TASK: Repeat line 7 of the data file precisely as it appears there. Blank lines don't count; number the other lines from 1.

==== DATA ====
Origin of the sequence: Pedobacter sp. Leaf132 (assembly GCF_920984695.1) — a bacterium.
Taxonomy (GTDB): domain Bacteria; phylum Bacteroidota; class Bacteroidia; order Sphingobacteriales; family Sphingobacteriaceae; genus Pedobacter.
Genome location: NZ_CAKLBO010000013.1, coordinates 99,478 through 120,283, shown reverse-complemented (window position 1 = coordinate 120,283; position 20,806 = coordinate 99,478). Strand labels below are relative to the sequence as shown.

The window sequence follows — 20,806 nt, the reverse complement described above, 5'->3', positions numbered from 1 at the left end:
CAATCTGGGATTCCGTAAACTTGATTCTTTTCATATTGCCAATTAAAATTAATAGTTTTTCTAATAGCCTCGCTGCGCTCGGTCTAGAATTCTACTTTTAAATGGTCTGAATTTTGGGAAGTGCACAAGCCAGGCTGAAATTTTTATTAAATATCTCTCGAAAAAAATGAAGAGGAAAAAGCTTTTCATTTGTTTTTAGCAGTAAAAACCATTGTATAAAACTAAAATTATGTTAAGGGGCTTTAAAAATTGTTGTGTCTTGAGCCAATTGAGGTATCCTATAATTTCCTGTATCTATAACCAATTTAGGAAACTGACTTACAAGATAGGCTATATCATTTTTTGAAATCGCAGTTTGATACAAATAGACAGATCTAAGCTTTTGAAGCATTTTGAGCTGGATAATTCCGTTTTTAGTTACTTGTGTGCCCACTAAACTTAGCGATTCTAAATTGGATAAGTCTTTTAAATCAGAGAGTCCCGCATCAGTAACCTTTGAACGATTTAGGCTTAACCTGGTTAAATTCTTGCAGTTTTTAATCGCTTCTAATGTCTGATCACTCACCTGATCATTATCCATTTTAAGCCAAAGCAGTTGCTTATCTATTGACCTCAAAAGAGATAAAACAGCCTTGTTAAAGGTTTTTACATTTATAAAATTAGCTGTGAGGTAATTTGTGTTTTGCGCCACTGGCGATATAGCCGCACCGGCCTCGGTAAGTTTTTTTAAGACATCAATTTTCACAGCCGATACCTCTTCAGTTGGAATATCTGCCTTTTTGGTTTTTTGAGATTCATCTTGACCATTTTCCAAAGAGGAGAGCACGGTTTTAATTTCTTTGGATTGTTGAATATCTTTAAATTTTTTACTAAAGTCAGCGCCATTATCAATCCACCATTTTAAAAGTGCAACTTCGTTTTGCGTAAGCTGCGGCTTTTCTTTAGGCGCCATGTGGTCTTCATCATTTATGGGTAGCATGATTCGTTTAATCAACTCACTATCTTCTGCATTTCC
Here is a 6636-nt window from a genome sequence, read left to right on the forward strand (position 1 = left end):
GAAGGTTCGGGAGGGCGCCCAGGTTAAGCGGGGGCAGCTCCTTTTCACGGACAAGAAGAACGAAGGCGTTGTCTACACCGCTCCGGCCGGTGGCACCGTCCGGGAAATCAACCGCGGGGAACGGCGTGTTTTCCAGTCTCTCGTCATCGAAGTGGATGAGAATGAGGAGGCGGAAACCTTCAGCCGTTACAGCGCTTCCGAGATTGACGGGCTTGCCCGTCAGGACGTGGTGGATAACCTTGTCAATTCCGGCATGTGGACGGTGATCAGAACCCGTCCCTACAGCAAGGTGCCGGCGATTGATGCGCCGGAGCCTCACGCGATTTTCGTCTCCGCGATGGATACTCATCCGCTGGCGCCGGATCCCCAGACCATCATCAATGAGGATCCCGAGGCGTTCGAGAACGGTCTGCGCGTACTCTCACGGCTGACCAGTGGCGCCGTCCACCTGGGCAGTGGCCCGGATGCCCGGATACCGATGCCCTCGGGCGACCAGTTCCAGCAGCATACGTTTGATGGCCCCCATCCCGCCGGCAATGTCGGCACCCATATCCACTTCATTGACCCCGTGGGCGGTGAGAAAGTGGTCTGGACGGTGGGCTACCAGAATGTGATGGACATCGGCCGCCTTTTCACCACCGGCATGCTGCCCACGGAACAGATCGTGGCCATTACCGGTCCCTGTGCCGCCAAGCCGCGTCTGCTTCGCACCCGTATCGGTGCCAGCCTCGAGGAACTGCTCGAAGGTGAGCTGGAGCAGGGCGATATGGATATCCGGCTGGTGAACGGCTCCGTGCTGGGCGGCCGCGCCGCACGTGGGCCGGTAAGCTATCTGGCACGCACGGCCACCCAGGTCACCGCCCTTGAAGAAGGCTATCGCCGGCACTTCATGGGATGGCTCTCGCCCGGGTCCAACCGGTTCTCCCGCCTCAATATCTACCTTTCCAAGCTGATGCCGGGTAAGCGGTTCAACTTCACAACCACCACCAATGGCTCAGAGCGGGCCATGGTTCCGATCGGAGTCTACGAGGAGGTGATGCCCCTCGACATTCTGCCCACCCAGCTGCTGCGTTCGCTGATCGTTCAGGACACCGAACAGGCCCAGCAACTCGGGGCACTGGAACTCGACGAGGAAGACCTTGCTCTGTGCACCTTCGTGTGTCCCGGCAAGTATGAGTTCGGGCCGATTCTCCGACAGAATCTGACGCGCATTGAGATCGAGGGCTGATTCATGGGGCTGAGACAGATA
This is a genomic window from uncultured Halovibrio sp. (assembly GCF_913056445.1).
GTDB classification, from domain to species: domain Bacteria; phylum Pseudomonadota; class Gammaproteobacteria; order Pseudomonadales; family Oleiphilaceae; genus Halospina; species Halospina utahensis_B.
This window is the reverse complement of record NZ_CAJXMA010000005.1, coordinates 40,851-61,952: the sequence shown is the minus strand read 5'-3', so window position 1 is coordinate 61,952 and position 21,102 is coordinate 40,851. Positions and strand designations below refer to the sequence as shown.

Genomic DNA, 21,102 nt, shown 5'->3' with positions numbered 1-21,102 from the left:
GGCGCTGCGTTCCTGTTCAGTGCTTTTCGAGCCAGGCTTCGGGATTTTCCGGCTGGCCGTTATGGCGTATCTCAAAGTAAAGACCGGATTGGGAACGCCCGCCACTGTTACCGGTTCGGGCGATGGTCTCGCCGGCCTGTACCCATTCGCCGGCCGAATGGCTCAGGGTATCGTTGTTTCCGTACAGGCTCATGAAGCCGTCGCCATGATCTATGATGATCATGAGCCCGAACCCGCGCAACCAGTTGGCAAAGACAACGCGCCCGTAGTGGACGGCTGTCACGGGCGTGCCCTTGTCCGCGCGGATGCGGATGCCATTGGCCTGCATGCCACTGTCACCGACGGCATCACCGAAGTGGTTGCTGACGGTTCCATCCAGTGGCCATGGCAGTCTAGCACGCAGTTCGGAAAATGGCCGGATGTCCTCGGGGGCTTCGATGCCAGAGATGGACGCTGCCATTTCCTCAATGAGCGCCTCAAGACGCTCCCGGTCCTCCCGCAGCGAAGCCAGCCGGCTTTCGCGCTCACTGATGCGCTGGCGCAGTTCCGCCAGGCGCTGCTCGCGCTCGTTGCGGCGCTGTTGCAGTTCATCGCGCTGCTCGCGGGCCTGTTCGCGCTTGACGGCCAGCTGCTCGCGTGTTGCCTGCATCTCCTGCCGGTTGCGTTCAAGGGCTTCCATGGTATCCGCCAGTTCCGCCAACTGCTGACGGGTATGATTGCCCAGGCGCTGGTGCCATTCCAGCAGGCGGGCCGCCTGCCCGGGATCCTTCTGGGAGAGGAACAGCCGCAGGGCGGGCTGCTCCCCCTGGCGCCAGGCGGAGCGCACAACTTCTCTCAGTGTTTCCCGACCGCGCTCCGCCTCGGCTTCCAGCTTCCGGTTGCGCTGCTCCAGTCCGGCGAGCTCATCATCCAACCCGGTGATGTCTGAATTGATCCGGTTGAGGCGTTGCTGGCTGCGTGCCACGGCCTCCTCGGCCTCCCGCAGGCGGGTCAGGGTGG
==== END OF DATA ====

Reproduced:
GAAGGTTCGGGAGGGCGCCCAGGTTAAGCGGGGGCAGCTCCTTTTCACGGACAAGAAGAACGAAGGCGTTGTCTACACCGCTCCGGCCGGTGGCACCGTCCGGGAAATCAACCGCGGGGAACGGCGTGTTTTCCAGTCTCTCGTCATCGAAGTGGATGAGAATGAGGAGGCGGAAACCTTCAGCCGTTACAGCGCTTCCGAGATTGACGGGCTTGCCCGTCAGGACGTGGTGGATAACCTTGTCAATTCCGGCATGTGGACGGTGATCAGAACCCGTCCCTACAGCAAGGTGCCGGCGATTGATGCGCCGGAGCCTCACGCGATTTTCGTCTCCGCGATGGATACTCATCCGCTGGCGCCGGATCCCCAGACCATCATCAATGAGGATCCCGAGGCGTTCGAGAACGGTCTGCGCGTACTCTCACGGCTGACCAGTGGCGCCGTCCACCTGGGCAGTGGCCCGGATGCCCGGATACCGATGCCCTCGGGCGACCAGTTCCAGCAGCATACGTTTGATGGCCCCCATCCCGCCGGCAATGTCGGCACCCATATCCACTTCATTGACCCCGTGGGCGGTGAGAAAGTGGTCTGGACGGTGGGCTACCAGAATGTGATGGACATCGGCCGCCTTTTCACCACCGGCATGCTGCCCACGGAACAGATCGTGGCCATTACCGGTCCCTGTGCCGCCAAGCCGCGTCTGCTTCGCACCCGTATCGGTGCCAGCCTCGAGGAACTGCTCGAAGGTGAGCTGGAGCAGGGCGATATGGATATCCGGCTGGTGAACGGCTCCGTGCTGGGCGGCCGCGCCGCACGTGGGCCGGTAAGCTATCTGGCACGCACGGCCACCCAGGTCACCGCCCTTGAAGAAGGCTATCGCCGGCACTTCATGGGATGGCTCTCGCCCGGGTCCAACCGGTTCTCCCGCCTCAATATCTACCTTTCCAAGCTGATGCCGGGTAAGCGGTTCAACTTCACAACCACCACCAATGGCTCAGAGCGGGCCATGGTTCCGATCGGAGTCTACGAGGAGGTGATGCCCCTCGACATTCTGCCCACCCAGCTGCTGCGTTCGCTGATCGTTCAGGACACCGAACAGGCCCAGCAACTCGGGGCACTGGAACTCGACGAGGAAGACCTTGCTCTGTGCACCTTCGTGTGTCCCGGCAAGTATGAGTTCGGGCCGATTCTCCGACAGAATCTGACGCGCATTGAGATCGAGGGCTGATTCATGGGGCTGAGACAGATA